Brazil finds prehistoric "Sea Warrior" crocodile
RIO DE JANEIRO (Reuters) - A fossil of a new marine crocodile species found in Brazil shows the reptiles survived the extinction of dinosaurs 65 million years ago, researchers said on Wednesday.
Brazilian paleontologists said the discovery of the fossil of Guarinisuchus munizi, dubbed "Sea Warrior," also engendered a new theory on the migration of prehistoric crocodiles from Africa to South and then North America.
The 62-million-year-old fossil, described in the London-based Proceedings of Royal Society B research journal, is part of the Dyrosauridae group, which replaced mosasaurs, or serpentine marine lizards, as the dominant marine predators in the Paleocene epoch.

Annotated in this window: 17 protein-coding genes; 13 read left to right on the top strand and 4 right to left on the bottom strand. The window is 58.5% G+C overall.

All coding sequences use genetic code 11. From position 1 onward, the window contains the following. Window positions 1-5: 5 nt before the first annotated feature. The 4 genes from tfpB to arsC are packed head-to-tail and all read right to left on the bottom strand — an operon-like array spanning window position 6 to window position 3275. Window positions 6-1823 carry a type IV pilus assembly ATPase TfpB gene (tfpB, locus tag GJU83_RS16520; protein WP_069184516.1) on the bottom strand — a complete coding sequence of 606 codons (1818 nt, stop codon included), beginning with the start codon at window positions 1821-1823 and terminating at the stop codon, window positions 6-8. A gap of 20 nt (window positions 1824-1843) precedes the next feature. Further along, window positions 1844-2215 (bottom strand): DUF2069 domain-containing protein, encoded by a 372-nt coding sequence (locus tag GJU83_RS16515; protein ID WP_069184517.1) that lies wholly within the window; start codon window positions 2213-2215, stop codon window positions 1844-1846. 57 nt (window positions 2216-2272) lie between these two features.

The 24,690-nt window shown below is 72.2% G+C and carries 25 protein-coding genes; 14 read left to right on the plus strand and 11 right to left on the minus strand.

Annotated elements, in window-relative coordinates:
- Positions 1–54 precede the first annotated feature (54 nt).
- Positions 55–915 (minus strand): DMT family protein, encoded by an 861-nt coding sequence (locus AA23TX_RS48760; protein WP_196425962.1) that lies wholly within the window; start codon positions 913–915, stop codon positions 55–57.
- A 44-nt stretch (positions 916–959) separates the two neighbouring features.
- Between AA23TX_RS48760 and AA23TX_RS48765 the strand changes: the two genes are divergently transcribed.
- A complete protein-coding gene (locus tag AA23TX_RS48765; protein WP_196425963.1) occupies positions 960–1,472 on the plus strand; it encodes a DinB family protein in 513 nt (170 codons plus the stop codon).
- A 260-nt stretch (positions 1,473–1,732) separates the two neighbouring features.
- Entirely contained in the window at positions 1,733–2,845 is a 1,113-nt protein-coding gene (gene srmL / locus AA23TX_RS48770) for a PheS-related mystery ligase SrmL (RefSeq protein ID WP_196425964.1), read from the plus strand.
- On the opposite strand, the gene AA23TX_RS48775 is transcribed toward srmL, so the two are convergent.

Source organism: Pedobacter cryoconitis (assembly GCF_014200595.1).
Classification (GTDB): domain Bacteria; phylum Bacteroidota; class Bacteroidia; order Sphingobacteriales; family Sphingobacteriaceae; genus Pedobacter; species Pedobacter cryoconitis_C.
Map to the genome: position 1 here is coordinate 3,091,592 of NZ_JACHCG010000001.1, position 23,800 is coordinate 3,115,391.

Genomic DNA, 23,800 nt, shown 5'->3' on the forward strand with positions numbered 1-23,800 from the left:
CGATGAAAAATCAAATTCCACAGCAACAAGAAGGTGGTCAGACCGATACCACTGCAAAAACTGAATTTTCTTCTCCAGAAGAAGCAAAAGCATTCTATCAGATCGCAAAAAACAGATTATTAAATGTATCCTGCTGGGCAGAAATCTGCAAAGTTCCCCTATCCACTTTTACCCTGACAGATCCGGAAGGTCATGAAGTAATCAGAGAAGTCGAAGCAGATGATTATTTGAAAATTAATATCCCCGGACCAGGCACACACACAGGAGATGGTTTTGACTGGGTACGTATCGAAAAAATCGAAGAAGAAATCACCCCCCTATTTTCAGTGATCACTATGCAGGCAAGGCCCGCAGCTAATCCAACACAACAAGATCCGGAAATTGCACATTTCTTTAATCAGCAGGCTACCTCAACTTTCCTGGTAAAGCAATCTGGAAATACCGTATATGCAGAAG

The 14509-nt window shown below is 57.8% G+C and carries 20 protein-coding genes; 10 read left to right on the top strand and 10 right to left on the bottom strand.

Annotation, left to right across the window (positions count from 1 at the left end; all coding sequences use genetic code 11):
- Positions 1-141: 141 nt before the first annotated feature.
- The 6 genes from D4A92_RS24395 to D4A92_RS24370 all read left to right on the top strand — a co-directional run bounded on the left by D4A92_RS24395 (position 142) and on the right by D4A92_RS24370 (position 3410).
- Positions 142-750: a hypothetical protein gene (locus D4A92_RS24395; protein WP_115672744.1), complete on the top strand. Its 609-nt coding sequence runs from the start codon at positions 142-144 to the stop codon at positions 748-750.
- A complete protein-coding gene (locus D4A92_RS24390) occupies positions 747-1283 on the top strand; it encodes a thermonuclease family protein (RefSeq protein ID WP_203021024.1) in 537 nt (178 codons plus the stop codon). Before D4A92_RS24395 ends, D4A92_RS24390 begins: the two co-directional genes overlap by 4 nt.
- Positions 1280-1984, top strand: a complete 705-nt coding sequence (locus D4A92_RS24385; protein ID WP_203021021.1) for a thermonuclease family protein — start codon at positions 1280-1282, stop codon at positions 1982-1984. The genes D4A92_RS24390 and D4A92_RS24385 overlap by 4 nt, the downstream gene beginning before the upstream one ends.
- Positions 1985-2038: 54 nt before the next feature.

"Based on the discovery, we know that's what happened near the Brazilian coast. Now the question is whether the same happened worldwide. We believe it did," said Alexander Kellner of the National Museum in Rio de Janeiro.
Guarinisuchus is derived from the word "warrior" in Brazil's Tupi Indian language. Munizi is a tribute to Brazilian paleontologist Geraldo da Costa Barro Muniz.
With the skull, jaw and vertebrae, the fossil is the most complete of its group found in South America.
"One of the reasons we called it a warrior is because it survived the phenomenon that made dinosaurs extinct ... And they were the dominant predators even though this one was relatively small, at 3 meters in length. But we know the size isn't always important, just take the piranha fish," Kellner told Reuters.
The fossil was found in the coastal Mina Poty area in northeastern Brazil.
(Reporting by Andrei Khalip; editing by Angus MacSwan and Philip Barbara)